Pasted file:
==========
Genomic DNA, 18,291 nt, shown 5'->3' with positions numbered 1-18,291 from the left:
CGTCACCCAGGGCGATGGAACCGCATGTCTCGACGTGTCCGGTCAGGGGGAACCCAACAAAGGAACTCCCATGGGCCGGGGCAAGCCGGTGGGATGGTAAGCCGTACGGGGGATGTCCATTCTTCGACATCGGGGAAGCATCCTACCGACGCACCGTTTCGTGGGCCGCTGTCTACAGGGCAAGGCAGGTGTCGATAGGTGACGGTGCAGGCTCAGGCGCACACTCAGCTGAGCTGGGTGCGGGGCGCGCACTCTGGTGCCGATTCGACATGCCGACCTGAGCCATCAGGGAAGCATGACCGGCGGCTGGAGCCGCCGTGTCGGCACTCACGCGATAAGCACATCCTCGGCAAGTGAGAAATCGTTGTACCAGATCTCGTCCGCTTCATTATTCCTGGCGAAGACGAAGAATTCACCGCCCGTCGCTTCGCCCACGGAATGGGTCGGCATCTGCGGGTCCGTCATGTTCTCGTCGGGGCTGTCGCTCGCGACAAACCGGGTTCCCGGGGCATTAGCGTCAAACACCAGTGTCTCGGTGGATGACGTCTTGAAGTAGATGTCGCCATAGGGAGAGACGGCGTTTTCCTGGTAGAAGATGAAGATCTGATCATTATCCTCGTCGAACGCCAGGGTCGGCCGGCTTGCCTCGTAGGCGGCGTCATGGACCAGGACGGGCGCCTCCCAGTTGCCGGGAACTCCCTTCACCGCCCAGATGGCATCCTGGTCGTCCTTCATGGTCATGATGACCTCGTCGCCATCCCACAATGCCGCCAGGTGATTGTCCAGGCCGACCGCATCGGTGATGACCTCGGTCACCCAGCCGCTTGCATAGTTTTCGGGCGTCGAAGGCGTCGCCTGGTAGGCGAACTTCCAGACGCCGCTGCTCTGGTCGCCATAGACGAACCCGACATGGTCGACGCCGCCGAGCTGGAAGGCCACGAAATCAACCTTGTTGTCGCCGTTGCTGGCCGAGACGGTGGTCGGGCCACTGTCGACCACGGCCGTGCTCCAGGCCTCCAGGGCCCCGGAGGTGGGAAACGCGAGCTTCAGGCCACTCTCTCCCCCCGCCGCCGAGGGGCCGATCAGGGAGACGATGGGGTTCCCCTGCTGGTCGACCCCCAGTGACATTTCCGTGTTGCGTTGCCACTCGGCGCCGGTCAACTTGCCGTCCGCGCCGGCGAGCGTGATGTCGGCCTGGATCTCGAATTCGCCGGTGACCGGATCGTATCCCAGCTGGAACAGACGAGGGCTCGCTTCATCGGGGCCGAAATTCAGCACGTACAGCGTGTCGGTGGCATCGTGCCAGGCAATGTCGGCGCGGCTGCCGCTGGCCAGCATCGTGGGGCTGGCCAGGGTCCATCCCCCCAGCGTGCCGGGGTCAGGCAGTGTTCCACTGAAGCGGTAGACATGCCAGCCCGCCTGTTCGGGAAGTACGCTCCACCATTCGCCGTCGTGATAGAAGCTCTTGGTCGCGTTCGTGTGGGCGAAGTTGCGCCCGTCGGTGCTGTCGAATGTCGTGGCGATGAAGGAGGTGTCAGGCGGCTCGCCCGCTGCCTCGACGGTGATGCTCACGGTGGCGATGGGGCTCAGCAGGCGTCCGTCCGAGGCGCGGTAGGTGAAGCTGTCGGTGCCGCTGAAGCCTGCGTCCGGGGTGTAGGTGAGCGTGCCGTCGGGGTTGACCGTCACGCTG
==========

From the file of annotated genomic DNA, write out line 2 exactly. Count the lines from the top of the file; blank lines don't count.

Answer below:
CGTCACCCAGGGCGATGGAACCGCATGTCTCGACGTGTCCGGTCAGGGGGAACCCAACAAAGGAACTCCCATGGGCCGGGGCAAGCCGGTGGGATGGTAAGCCGTACGGGGGATGTCCATTCTTCGACATCGGGGAAGCATCCTACCGACGCACCGTTTCGTGGGCCGCTGTCTACAGGGCAAGGCAGGTGTCGATAGGTGACGGTGCAGGCTCAGGCGCACACTCAGCTGAGCTGGGTGCGGGGCGCGCACTCTGGTGCCGATTCGACATGCCGACCTGAGCCATCAGGGAAGCATGACCGGCGGCTGGAGCCGCCGTGTCGGCACTCACGCGATAAGCACATCCTCGGCAAGTGAGAAATCGTTGTACCAGATCTCGTCCGCTTCATTATTCCTGGCGAAGACGAAGAATTCACCGCCCGTCGCTTCGCCCACGGAATGGGTCGGCATCTGCGGGTCCGTCATGTTCTCGTCGGGGCTGTCGCTCGCGACAAACCGGGTTCCCGGGGCATTAGCGTCAAACACCAGTGTCTCGGTGGATGACGTCTTGAAGTAGATGTCGCCATAGGGAGAGACGGCGTTTTCCTGGTAGAAGATGAAGATCTGATCATTATCCTCGTCGAACGCCAGGGTCGGCCGGCTTGCCTCGTAGGCGGCGTCATGGACCAGGACGGGCGCCTCCCAGTTGCCGGGAACTCCCTTCACCGCCCAGATGGCATCCTGGTCGTCCTTCATGGTCATGATGACCTCGTCGCCATCCCACAATGCCGCCAGGTGATTGTCCAGGCCGACCGCATCGGTGATGACCTCGGTCACCCAGCCGCTTGCATAGTTTTCGGGCGTCGAAGGCGTCGCCTGGTAGGCGAACTTCCAGACGCCGCTGCTCTGGTCGCCATAGACGAACCCGACATGGTCGACGCCGCCGAGCTGGAAGGCCACGAAATCAACCTTGTTGTCGCCGTTGCTGGCCGAGACGGTGGTCGGGCCACTGTCGACCACGGCCGTGCTCCAGGCCTCCAGGGCCCCGGAGGTGGGAAACGCGAGCTTCAGGCCACTCTCTCCCCCCGCCGCCGAGGGGCCGATCAGGGAGACGATGGGGTTCCCCTGCTGGTCGACCCCCAGTGACATTTCCGTGTTGCGTTGCCACTCGGCGCCGGTCAACTTGCCGTCCGCGCCGGCGAGCGTGATGTCGGCCTGGATCTCGAATTCGCCGGTGACCGGATCGTATCCCAGCTGGAACAGACGAGGGCTCGCTTCATCGGGGCCGAAATTCAGCACGTACAGCGTGTCGGTGGCATCGTGCCAGGCAATGTCGGCGCGGCTGCCGCTGGCCAGCATCGTGGGGCTGGCCAGGGTCCATCCCCCCAGCGTGCCGGGGTCAGGCAGTGTTCCACTGAAGCGGTAGACATGCCAGCCCGCCTGTTCGGGAAGTACGCTCCACCATTCGCCGTCGTGATAGAAGCTCTTGGTCGCGTTCGTGTGGGCGAAGTTGCGCCCGTCGGTGCTGTCGAATGTCGTGGCGATGAAGGAGGTGTCAGGCGGCTCGCCCGCTGCCTCGACGGTGATGCTCACGGTGGCGATGGGGCTCAGCAGGCGTCCGTCCGAGGCGCGGTAGGTGAAGCTGTCGGTGCCGCTGAAGCCTGCGTCCGGGGTGTAGGTGAGCGTGCCGTCGGGGTTGACCGTCACGCTG